Takatoshi Toshi, the famed executive sushi chef at Michelin-starred Sushi Ran in Sausalito, California, competed in the Global Sushi Grand Final this past November.
Toshi, a native of Japan who’s lived in the U.S. since 1989, was the only competitor in the top five to hail from this half of the globe. That was fitting, the 44-year-old chef believes, not from a personal standpoint, but because sushi, the Japanese cuisine with folklore roots that trace back as far as the fourth century, has broken through topographical borders.
“In recent years I’ve noticed the concept of sushi being incorporated into the food of many diverse cultures. It is pure, simple food,” Chef Toshi says. “I think any culture can appreciate the pure essence of all the flavorful fish that are available in their part of the world. Sushi is an easy and natural vehicle to receive the traditional flavors associated with many cuisines.”
The event, hosted by the Norwegian Seafood Council and World Sushi Skills Institute, pitted 14 chefs, each representing a country, in a two-round final in Tokyo on November 25. Toshi placed third, bested only by Japan’s Jun Jibiki and Singapore’s Damien Tan King Meng. Han Dae-Won, from Korea, and Taiwan’s Liu Yu-Chen rounded out the top five.
Given his heritage and professional background (more than a decade at Sushi Ran), Toshi’s place among the best sushi chefs in the world won’t raise many eyebrows. His goal for the competition was to highlight sustainable fish that are available globally, such as North American and Norwegian salmon. He stretched that ethos to the max, using every part of the fish and making “salmon sushi 20 different ways.” Overall, Toshi says the experience brought him perspective. “It was challenging but fun,” he says. “I am always looking for ways to grow and challenge myself. And of course, watching the best chefs in the world do their work was very inspiring. I was proud and honored to represent the U.S. and to be in the company of so much talent. I have great respect for the other chefs. They are all winners.”
Toshi reached the final by topping seven other chefs at the U.S. preliminary competition held May 17 in Chicago. The format remained constant throughout the competition.
The first round was a 10-minute Edomae challenge, where judges took notice of skill and overall knowledge. Points were awarded for technical skills, appearances, sushi execution, and time. Chefs had to prepare two plates, each with edamame, one roll, and six pieces of nigiri. The name Edomae relates to an ancient technique that many diners equate with a slice of raw fish on a piece of rice. The actual style is more complex. It hails from the Edo Period (1603-1868), and in a broad sense refers to nigiri-zushi—balls of vinegar rice with toppings originally harvested in Tokyo Bay. The style has evolved over the years, originally in response to a lack of refrigeration capabilities, to include curing, marinating, grilling, boiling, and other methods meant to capitalize on seasonality.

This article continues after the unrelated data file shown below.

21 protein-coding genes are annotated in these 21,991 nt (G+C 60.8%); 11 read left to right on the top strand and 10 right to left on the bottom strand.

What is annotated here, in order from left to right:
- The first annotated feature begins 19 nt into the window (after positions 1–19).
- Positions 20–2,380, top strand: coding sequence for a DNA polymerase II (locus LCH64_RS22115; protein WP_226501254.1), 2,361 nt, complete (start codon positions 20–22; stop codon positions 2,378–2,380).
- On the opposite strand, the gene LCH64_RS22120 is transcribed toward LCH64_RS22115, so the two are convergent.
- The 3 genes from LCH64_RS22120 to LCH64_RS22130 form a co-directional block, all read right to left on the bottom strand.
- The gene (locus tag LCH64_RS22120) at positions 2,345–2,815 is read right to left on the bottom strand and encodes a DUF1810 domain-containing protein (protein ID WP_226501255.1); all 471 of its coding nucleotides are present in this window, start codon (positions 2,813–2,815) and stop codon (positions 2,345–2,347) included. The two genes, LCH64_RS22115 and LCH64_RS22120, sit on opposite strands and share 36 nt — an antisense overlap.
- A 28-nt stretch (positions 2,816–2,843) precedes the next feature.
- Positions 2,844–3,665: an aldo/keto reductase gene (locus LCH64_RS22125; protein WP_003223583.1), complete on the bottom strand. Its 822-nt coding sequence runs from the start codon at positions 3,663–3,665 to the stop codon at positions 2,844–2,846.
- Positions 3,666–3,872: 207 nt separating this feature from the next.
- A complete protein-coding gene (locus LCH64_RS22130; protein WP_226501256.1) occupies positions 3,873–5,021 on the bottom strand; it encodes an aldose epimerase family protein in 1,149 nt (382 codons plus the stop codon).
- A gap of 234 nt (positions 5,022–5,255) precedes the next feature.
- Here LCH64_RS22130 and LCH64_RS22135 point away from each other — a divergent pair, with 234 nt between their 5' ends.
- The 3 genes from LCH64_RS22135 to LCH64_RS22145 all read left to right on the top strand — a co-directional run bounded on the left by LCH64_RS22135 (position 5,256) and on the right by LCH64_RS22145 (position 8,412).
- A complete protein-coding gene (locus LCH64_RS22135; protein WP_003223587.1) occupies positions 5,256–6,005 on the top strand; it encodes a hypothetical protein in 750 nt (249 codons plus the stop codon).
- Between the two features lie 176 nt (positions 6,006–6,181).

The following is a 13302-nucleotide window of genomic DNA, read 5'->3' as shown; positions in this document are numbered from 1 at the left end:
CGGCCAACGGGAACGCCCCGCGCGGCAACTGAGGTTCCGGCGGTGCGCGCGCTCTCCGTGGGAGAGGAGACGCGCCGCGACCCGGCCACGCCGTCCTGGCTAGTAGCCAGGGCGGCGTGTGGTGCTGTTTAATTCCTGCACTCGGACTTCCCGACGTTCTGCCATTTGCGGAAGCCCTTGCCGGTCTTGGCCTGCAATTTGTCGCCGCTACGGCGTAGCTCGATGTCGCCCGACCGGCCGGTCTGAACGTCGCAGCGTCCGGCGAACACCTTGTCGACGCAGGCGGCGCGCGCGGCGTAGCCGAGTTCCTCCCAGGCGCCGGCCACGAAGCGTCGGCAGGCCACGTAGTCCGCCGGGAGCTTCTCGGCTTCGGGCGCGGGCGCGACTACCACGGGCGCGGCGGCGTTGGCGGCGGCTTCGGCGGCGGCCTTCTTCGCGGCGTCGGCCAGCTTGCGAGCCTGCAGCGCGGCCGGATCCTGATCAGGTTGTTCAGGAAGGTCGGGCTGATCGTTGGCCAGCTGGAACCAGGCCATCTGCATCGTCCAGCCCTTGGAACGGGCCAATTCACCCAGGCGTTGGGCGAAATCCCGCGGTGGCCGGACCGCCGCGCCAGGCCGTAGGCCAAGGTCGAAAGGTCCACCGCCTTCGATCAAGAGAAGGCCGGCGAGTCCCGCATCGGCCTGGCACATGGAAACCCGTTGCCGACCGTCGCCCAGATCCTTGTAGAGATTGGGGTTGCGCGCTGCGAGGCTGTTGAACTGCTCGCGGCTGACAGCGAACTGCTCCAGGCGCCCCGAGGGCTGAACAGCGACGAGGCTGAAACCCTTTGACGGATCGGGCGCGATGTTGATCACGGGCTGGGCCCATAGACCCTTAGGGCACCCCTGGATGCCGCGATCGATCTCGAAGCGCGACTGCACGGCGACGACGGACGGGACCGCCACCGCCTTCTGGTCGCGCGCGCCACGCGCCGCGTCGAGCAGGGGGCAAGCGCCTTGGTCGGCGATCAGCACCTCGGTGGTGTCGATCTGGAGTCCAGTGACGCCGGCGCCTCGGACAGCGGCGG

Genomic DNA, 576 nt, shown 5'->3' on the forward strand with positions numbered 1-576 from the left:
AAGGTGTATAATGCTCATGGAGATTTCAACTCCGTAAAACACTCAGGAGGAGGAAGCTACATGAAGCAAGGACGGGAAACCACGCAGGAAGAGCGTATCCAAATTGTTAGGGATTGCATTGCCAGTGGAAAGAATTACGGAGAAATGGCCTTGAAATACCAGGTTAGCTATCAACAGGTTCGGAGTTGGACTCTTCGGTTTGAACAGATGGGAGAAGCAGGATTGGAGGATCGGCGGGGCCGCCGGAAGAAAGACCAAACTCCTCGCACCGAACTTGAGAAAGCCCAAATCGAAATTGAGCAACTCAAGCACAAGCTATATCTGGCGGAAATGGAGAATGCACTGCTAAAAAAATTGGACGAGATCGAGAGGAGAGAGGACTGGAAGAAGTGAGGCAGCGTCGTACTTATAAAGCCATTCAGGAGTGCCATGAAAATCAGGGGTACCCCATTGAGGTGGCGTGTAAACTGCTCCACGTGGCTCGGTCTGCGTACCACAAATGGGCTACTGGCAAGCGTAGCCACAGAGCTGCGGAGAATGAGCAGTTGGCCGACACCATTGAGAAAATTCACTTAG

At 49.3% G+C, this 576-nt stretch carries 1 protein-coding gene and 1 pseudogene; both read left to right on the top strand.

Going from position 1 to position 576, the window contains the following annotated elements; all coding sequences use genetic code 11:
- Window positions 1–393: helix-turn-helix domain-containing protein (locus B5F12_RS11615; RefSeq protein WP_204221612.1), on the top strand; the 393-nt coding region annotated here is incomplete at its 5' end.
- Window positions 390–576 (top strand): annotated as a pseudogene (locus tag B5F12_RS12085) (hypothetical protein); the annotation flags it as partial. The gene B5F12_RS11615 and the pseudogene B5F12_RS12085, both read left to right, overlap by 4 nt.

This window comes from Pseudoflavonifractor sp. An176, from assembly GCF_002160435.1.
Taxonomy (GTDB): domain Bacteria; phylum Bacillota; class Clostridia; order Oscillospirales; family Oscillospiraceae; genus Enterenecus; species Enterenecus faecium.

The second round lasted 60 minutes, and chefs had to present an original creative sushi plate. Two plates had to be prepared with 20 pieces on each. Salmon needed to be featured, but chefs had a choice to incorporate a different fish for the others. As Toshi mentioned before, he stuck to the main fish, showcasing everything from the head to the bones.
The simple and ceiling-proof parameters are what make the cuisine special, Toshi explains. “Sushi is one of the most creative and adaptable forms of food preparation. Subtle shifts make a huge impact. For instance, we sometimes lightly tea smoke certain types of fish or cure them gently with special flavors that heighten the already special flavor of a particular fish,” he says. “And we like to highlight ingredients during their peak of the season, like cherry leaves or matsutake mushrooms. So, with the seasonal variables, creative handling of the fish, and the pairing of other condiments, the possibilities are endless.”
Also, when it comes down to it, sushi might be one of the most transparent cuisines on the market, an increasingly important factor for an audience that stresses origin of product as much as cooking technique. “The quality of the ingredients is always the most important. Excellent fish, high quality, perfectly prepared rice, and, of course, the absolute freshness of all ingredients. And the sensitive skill of the chef to enhance and brighten the natural flavor and beauty of the fish, without masking or overwhelming the delicate flavors. Great sushi, for me, always must have good balance—rice, fish, wasabi, soy sauce. Perfectly balanced, it becomes one piece.”
Jibiki, the competition’s winner who admitted after the victory that he felt added pressure representing Japan, had the choice between a three-day “Sushi Tour” in his home country, or a trip to Norway, the home of Norwegian salmon.
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